The 3-hour biodistribution of 99mTc complexes of five diphosphonates (HMDP, NMMDP, DMAD, DPD, and APD), imidodiphosphonate (IDP), and pyrophosphate (PYP) was compared in rats with segmental renal infarction induced by a 1-hour occlusion of a renal artery branch. 95mTc labeled MDP was a reference substance in all animals. Three agents (APD, HMDP and IDP) had a higher infarct/normal kidney concentration ratio than MDP, the latter two by virtue of a lower content in normal kidney. HMDP, DPD, and IDP had very high liver concentrations. DPD showed relatively high concentrations in soft tissues and blood. The blood and kidney levels of PYP were higher than those of MDP but the infarct/normal kidney ratios were similar. None of the agents had a higher uptake in bone than MDP: four had a significantly lower uptake.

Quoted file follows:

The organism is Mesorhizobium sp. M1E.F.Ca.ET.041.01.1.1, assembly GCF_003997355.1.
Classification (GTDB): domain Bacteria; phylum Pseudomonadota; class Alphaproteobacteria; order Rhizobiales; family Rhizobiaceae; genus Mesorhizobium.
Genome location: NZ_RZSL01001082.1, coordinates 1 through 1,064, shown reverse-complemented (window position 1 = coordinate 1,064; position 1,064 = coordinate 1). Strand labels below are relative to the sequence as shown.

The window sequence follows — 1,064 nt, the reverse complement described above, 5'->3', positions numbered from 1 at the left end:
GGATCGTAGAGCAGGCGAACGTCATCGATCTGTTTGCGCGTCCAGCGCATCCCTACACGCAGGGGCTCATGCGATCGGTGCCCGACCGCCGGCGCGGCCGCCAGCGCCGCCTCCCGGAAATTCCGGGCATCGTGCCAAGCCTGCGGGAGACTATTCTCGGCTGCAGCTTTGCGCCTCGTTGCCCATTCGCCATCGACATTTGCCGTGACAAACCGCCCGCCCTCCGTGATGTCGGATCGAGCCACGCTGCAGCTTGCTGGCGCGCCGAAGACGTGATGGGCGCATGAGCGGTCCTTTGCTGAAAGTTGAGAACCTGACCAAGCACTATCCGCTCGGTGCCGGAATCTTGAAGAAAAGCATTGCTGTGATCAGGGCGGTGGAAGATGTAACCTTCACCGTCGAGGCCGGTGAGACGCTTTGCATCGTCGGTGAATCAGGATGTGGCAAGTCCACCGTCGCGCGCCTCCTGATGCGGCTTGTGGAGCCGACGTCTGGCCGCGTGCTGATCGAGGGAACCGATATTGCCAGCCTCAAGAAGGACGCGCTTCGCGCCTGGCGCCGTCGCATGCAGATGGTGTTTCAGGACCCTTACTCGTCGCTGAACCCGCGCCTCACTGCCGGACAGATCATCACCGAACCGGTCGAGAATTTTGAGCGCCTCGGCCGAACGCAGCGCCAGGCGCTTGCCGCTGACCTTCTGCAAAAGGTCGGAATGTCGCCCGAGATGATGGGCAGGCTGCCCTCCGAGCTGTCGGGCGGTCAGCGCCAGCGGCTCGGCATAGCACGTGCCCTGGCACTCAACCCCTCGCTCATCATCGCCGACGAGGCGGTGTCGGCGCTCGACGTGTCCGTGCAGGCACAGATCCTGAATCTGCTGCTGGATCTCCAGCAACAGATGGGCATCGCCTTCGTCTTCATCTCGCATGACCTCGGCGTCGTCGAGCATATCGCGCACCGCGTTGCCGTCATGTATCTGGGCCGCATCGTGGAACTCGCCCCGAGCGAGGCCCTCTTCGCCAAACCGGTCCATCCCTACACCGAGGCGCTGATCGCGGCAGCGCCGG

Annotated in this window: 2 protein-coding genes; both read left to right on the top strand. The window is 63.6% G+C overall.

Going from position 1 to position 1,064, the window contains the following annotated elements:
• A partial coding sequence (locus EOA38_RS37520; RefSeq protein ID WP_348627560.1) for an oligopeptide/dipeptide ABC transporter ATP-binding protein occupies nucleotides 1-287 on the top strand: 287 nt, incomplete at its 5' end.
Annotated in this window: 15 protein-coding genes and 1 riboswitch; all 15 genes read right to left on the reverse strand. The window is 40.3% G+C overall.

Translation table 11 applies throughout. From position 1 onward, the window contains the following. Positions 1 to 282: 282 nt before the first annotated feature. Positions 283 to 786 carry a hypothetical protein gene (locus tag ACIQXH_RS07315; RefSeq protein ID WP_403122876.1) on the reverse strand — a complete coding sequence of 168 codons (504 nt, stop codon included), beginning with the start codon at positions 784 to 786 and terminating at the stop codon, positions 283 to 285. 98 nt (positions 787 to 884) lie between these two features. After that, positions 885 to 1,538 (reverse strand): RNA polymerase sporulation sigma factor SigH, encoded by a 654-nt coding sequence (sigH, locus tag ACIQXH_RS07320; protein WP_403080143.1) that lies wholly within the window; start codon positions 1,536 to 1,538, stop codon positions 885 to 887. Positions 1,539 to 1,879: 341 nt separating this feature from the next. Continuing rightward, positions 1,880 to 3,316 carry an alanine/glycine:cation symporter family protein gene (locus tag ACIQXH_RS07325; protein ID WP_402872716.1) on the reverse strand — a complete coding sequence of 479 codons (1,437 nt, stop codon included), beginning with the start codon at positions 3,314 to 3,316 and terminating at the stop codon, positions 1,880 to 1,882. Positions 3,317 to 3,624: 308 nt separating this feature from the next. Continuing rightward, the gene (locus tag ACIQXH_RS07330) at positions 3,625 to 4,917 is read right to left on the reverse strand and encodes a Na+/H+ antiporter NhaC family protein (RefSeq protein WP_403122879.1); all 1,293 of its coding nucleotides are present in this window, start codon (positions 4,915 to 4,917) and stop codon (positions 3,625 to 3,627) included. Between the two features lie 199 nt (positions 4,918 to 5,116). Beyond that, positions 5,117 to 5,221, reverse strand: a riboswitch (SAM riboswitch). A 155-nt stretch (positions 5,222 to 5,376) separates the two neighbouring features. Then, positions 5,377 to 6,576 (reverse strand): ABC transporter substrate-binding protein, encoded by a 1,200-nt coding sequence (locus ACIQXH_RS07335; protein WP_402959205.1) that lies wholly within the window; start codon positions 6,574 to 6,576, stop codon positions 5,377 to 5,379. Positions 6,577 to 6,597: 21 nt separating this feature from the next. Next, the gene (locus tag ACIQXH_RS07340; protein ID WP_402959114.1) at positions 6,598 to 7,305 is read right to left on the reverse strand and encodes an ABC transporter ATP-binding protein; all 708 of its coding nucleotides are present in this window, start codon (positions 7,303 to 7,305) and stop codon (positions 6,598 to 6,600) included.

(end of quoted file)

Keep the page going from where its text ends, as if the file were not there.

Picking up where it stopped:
The increased concentration of 99mTc MDP in the infarcts was readily seen in camera images one day after renal artery occlusion, but not at three or seven days. Increased diphosphonate uptake was accompanied by an influx of calcium in both cortex and medulla. The accumulation of diphosphonate in areas of infarction was not modified by infusions of verapamil or Captopril.
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